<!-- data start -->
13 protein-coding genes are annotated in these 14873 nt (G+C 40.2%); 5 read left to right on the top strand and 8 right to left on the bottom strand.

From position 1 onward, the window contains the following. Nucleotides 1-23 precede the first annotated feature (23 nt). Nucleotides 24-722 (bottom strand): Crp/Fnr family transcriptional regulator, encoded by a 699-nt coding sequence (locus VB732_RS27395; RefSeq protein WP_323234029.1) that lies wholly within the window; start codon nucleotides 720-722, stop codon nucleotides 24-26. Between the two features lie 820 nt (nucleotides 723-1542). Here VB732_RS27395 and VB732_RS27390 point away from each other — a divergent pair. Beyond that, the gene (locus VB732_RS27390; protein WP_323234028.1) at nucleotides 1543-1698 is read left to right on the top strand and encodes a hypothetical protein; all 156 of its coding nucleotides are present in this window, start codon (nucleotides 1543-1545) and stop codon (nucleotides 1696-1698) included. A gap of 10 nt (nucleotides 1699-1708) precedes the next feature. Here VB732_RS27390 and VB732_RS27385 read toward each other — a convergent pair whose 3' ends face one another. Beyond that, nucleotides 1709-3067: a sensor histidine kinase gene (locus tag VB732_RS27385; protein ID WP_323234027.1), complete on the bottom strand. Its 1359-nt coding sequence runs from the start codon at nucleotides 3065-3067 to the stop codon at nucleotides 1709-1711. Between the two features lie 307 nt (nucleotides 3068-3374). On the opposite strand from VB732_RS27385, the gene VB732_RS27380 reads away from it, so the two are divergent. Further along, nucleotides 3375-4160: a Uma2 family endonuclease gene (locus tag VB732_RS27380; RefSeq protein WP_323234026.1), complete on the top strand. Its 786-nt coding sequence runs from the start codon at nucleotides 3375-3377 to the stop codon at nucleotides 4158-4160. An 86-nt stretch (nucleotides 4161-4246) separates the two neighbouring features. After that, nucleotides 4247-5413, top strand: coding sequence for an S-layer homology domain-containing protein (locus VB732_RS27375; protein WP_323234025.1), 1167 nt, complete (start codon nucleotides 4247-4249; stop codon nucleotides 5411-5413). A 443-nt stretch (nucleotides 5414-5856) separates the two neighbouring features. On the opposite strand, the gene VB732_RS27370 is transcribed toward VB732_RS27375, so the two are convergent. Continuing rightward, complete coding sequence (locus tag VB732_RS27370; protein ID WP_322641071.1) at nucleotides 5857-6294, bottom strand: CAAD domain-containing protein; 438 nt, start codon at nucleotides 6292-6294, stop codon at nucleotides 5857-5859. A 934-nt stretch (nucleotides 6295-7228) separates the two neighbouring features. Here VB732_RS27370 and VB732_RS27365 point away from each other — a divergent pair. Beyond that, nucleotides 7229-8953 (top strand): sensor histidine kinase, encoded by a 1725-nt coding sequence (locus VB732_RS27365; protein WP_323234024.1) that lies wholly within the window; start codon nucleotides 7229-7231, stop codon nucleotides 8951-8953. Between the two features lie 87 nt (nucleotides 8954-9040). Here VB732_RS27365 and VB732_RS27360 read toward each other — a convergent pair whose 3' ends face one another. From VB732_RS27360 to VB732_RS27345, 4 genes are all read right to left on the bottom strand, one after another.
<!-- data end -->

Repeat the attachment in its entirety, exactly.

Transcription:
13 protein-coding genes are annotated in these 14873 nt (G+C 40.2%); 5 read left to right on the top strand and 8 right to left on the bottom strand.

From position 1 onward, the window contains the following. Nucleotides 1-23 precede the first annotated feature (23 nt). Nucleotides 24-722 (bottom strand): Crp/Fnr family transcriptional regulator, encoded by a 699-nt coding sequence (locus VB732_RS27395; RefSeq protein WP_323234029.1) that lies wholly within the window; start codon nucleotides 720-722, stop codon nucleotides 24-26. Between the two features lie 820 nt (nucleotides 723-1542). Here VB732_RS27395 and VB732_RS27390 point away from each other — a divergent pair. Beyond that, the gene (locus VB732_RS27390; protein WP_323234028.1) at nucleotides 1543-1698 is read left to right on the top strand and encodes a hypothetical protein; all 156 of its coding nucleotides are present in this window, start codon (nucleotides 1543-1545) and stop codon (nucleotides 1696-1698) included. A gap of 10 nt (nucleotides 1699-1708) precedes the next feature. Here VB732_RS27390 and VB732_RS27385 read toward each other — a convergent pair whose 3' ends face one another. Beyond that, nucleotides 1709-3067: a sensor histidine kinase gene (locus tag VB732_RS27385; protein ID WP_323234027.1), complete on the bottom strand. Its 1359-nt coding sequence runs from the start codon at nucleotides 3065-3067 to the stop codon at nucleotides 1709-1711. Between the two features lie 307 nt (nucleotides 3068-3374). On the opposite strand from VB732_RS27385, the gene VB732_RS27380 reads away from it, so the two are divergent. Further along, nucleotides 3375-4160: a Uma2 family endonuclease gene (locus tag VB732_RS27380; RefSeq protein WP_323234026.1), complete on the top strand. Its 786-nt coding sequence runs from the start codon at nucleotides 3375-3377 to the stop codon at nucleotides 4158-4160. An 86-nt stretch (nucleotides 4161-4246) separates the two neighbouring features. After that, nucleotides 4247-5413, top strand: coding sequence for an S-layer homology domain-containing protein (locus VB732_RS27375; protein WP_323234025.1), 1167 nt, complete (start codon nucleotides 4247-4249; stop codon nucleotides 5411-5413). A 443-nt stretch (nucleotides 5414-5856) separates the two neighbouring features. On the opposite strand, the gene VB732_RS27370 is transcribed toward VB732_RS27375, so the two are convergent. Continuing rightward, complete coding sequence (locus tag VB732_RS27370; protein ID WP_322641071.1) at nucleotides 5857-6294, bottom strand: CAAD domain-containing protein; 438 nt, start codon at nucleotides 6292-6294, stop codon at nucleotides 5857-5859. A 934-nt stretch (nucleotides 6295-7228) separates the two neighbouring features. Here VB732_RS27370 and VB732_RS27365 point away from each other — a divergent pair. Beyond that, nucleotides 7229-8953 (top strand): sensor histidine kinase, encoded by a 1725-nt coding sequence (locus VB732_RS27365; protein WP_323234024.1) that lies wholly within the window; start codon nucleotides 7229-7231, stop codon nucleotides 8951-8953. Between the two features lie 87 nt (nucleotides 8954-9040). Here VB732_RS27365 and VB732_RS27360 read toward each other — a convergent pair whose 3' ends face one another. From VB732_RS27360 to VB732_RS27345, 4 genes are all read right to left on the bottom strand, one after another.